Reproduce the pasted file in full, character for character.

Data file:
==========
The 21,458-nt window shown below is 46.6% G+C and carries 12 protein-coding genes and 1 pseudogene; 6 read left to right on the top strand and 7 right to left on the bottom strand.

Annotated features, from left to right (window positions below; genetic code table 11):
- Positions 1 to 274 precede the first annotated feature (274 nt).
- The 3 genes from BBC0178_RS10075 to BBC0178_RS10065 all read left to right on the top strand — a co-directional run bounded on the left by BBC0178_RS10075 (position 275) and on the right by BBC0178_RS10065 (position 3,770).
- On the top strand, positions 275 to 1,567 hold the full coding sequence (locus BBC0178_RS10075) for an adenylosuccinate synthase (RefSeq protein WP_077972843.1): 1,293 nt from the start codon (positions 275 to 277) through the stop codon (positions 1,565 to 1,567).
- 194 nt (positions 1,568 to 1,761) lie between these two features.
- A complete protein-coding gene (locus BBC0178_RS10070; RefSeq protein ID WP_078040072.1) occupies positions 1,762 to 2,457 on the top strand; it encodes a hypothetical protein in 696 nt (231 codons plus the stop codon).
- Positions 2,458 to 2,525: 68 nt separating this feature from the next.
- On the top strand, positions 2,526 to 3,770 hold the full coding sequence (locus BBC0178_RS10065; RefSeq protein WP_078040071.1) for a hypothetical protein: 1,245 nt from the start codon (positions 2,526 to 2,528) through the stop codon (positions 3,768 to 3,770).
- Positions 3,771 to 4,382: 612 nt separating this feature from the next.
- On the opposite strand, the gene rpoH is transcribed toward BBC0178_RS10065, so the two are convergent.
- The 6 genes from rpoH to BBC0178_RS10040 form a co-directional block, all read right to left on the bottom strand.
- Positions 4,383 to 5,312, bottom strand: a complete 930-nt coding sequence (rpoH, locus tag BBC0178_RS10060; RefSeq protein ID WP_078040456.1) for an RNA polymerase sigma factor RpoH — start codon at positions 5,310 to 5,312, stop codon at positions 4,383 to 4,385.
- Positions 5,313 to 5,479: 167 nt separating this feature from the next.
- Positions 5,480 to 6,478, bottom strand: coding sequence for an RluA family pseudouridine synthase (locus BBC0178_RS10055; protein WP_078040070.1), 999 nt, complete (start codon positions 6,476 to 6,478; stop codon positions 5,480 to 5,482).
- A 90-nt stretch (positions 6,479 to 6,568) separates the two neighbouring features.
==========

The 21,458-nt window shown below is 46.6% G+C and carries 12 protein-coding genes and 1 pseudogene; 6 read left to right on the top strand and 7 right to left on the bottom strand.

Annotated features, from left to right (window positions below; genetic code table 11):
- Positions 1 to 274 precede the first annotated feature (274 nt).
- The 3 genes from BBC0178_RS10075 to BBC0178_RS10065 all read left to right on the top strand — a co-directional run bounded on the left by BBC0178_RS10075 (position 275) and on the right by BBC0178_RS10065 (position 3,770).
- On the top strand, positions 275 to 1,567 hold the full coding sequence (locus BBC0178_RS10075) for an adenylosuccinate synthase (RefSeq protein WP_077972843.1): 1,293 nt from the start codon (positions 275 to 277) through the stop codon (positions 1,565 to 1,567).
- 194 nt (positions 1,568 to 1,761) lie between these two features.
- A complete protein-coding gene (locus BBC0178_RS10070; RefSeq protein ID WP_078040072.1) occupies positions 1,762 to 2,457 on the top strand; it encodes a hypothetical protein in 696 nt (231 codons plus the stop codon).
- Positions 2,458 to 2,525: 68 nt separating this feature from the next.
- On the top strand, positions 2,526 to 3,770 hold the full coding sequence (locus BBC0178_RS10065; RefSeq protein WP_078040071.1) for a hypothetical protein: 1,245 nt from the start codon (positions 2,526 to 2,528) through the stop codon (positions 3,768 to 3,770).
- Positions 3,771 to 4,382: 612 nt separating this feature from the next.
- On the opposite strand, the gene rpoH is transcribed toward BBC0178_RS10065, so the two are convergent.
- The 6 genes from rpoH to BBC0178_RS10040 form a co-directional block, all read right to left on the bottom strand.
- Positions 4,383 to 5,312, bottom strand: a complete 930-nt coding sequence (rpoH, locus tag BBC0178_RS10060; RefSeq protein ID WP_078040456.1) for an RNA polymerase sigma factor RpoH — start codon at positions 5,310 to 5,312, stop codon at positions 4,383 to 4,385.
- Positions 5,313 to 5,479: 167 nt separating this feature from the next.
- Positions 5,480 to 6,478, bottom strand: coding sequence for an RluA family pseudouridine synthase (locus BBC0178_RS10055; protein WP_078040070.1), 999 nt, complete (start codon positions 6,476 to 6,478; stop codon positions 5,480 to 5,482).
- A 90-nt stretch (positions 6,479 to 6,568) separates the two neighbouring features.